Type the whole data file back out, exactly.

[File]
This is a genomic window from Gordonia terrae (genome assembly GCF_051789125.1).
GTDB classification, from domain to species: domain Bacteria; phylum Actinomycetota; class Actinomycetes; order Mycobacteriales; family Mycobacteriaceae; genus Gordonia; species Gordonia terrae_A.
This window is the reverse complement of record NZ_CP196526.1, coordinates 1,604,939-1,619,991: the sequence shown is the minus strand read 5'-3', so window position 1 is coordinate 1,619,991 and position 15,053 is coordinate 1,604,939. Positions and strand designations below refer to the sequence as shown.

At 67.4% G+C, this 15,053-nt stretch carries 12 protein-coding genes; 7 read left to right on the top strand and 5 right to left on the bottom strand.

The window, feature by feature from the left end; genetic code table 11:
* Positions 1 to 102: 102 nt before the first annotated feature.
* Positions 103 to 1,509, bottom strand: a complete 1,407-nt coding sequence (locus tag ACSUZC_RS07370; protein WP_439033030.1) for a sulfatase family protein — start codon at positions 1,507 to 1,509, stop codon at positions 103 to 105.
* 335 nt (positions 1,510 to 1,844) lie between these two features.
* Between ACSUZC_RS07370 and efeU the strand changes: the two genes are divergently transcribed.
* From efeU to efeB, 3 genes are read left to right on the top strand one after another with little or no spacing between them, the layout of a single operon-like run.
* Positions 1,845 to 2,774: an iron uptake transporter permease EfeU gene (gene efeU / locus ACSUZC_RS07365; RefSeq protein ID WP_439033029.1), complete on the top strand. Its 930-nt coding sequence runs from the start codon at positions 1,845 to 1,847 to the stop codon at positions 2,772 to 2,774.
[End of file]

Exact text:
This is a genomic window from Gordonia terrae (genome assembly GCF_051789125.1).
GTDB classification, from domain to species: domain Bacteria; phylum Actinomycetota; class Actinomycetes; order Mycobacteriales; family Mycobacteriaceae; genus Gordonia; species Gordonia terrae_A.
This window is the reverse complement of record NZ_CP196526.1, coordinates 1,604,939-1,619,991: the sequence shown is the minus strand read 5'-3', so window position 1 is coordinate 1,619,991 and position 15,053 is coordinate 1,604,939. Positions and strand designations below refer to the sequence as shown.

At 67.4% G+C, this 15,053-nt stretch carries 12 protein-coding genes; 7 read left to right on the top strand and 5 right to left on the bottom strand.

The window, feature by feature from the left end; genetic code table 11:
* Positions 1 to 102: 102 nt before the first annotated feature.
* Positions 103 to 1,509, bottom strand: a complete 1,407-nt coding sequence (locus tag ACSUZC_RS07370; protein WP_439033030.1) for a sulfatase family protein — start codon at positions 1,507 to 1,509, stop codon at positions 103 to 105.
* 335 nt (positions 1,510 to 1,844) lie between these two features.
* Between ACSUZC_RS07370 and efeU the strand changes: the two genes are divergently transcribed.
* From efeU to efeB, 3 genes are read left to right on the top strand one after another with little or no spacing between them, the layout of a single operon-like run.
* Positions 1,845 to 2,774: an iron uptake transporter permease EfeU gene (gene efeU / locus ACSUZC_RS07365; RefSeq protein ID WP_439033029.1), complete on the top strand. Its 930-nt coding sequence runs from the start codon at positions 1,845 to 1,847 to the stop codon at positions 2,772 to 2,774.